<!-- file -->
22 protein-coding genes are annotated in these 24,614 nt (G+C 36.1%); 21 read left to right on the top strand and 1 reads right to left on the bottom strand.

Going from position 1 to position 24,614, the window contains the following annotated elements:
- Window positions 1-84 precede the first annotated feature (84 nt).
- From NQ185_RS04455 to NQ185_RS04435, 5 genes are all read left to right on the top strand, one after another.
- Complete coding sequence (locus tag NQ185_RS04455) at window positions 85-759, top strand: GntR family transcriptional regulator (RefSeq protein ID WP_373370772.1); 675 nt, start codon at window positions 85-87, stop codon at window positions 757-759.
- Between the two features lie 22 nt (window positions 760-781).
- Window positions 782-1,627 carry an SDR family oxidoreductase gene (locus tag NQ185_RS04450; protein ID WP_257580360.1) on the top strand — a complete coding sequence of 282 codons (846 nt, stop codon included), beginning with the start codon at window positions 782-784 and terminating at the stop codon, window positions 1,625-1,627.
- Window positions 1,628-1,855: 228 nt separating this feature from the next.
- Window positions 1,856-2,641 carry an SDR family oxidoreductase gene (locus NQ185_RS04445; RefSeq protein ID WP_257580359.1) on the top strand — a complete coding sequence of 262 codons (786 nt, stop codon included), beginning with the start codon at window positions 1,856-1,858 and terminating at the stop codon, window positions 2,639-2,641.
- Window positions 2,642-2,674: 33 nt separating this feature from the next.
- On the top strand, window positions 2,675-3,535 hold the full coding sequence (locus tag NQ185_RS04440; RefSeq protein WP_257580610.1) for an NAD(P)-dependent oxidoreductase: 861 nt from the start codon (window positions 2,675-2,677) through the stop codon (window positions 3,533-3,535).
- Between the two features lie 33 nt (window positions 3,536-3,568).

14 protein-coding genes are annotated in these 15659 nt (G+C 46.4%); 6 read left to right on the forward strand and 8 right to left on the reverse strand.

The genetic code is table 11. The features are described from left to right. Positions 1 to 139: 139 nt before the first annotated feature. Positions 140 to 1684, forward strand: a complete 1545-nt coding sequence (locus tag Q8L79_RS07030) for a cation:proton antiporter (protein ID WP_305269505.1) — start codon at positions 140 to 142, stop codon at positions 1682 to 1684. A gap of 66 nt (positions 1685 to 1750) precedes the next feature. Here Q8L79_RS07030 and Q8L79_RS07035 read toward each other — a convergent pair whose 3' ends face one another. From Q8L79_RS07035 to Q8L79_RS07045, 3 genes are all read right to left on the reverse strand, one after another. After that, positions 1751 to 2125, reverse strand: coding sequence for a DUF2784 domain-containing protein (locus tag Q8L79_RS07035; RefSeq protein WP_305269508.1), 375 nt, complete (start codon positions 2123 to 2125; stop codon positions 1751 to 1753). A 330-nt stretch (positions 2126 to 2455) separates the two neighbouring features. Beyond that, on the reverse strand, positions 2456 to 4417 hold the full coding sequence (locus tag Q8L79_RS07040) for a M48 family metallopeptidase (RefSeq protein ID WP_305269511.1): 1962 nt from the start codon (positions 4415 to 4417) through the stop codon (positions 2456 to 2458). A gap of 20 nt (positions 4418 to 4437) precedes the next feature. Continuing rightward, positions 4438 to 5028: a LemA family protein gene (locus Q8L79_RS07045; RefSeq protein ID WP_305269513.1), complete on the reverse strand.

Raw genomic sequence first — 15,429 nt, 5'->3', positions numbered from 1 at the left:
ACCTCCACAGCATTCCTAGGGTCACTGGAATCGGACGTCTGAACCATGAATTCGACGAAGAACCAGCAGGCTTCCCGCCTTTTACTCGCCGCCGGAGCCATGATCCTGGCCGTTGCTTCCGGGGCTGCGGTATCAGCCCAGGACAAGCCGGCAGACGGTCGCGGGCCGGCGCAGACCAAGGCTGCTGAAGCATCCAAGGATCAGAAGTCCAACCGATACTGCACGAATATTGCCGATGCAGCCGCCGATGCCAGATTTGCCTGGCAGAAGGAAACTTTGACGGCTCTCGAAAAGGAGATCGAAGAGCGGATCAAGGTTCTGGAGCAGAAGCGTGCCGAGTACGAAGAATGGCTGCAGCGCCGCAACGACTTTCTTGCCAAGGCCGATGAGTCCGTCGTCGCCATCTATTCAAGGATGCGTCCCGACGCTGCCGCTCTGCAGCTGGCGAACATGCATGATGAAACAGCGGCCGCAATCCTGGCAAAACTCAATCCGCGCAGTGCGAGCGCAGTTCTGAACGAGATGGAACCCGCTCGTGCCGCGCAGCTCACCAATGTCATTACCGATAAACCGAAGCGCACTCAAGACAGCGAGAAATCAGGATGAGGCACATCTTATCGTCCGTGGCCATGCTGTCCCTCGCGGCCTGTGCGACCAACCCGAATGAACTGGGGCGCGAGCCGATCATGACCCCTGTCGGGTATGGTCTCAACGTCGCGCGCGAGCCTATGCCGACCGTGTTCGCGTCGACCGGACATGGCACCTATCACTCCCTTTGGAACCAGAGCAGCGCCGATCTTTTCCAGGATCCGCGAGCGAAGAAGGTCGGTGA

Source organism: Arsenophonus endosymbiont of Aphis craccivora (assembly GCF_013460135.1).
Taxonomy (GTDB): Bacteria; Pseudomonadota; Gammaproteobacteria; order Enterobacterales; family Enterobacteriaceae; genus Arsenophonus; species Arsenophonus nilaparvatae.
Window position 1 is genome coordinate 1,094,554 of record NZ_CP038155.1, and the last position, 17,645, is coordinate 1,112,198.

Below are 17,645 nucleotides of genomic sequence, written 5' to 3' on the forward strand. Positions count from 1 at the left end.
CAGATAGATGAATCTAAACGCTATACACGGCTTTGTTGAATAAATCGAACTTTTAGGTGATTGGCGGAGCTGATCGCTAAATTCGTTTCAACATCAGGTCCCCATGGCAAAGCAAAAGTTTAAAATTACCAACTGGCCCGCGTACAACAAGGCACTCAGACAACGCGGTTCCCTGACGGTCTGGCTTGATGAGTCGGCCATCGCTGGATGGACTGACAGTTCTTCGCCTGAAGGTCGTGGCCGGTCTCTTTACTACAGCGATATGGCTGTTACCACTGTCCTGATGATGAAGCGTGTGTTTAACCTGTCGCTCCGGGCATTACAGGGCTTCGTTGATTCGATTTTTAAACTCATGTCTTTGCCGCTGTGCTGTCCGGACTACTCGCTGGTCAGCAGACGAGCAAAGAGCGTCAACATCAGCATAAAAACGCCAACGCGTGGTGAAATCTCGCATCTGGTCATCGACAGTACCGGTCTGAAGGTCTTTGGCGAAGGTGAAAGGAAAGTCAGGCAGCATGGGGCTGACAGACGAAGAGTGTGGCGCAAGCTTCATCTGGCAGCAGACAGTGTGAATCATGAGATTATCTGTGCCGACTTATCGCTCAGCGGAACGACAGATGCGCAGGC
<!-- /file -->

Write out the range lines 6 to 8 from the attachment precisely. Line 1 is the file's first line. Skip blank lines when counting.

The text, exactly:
- Between the two features lie 22 nt (window positions 760-781).
- Window positions 782-1,627 carry an SDR family oxidoreductase gene (locus tag NQ185_RS04450; protein ID WP_257580360.1) on the top strand — a complete coding sequence of 282 codons (846 nt, stop codon included), beginning with the start codon at window positions 782-784 and terminating at the stop codon, window positions 1,625-1,627.
- Window positions 1,628-1,855: 228 nt separating this feature from the next.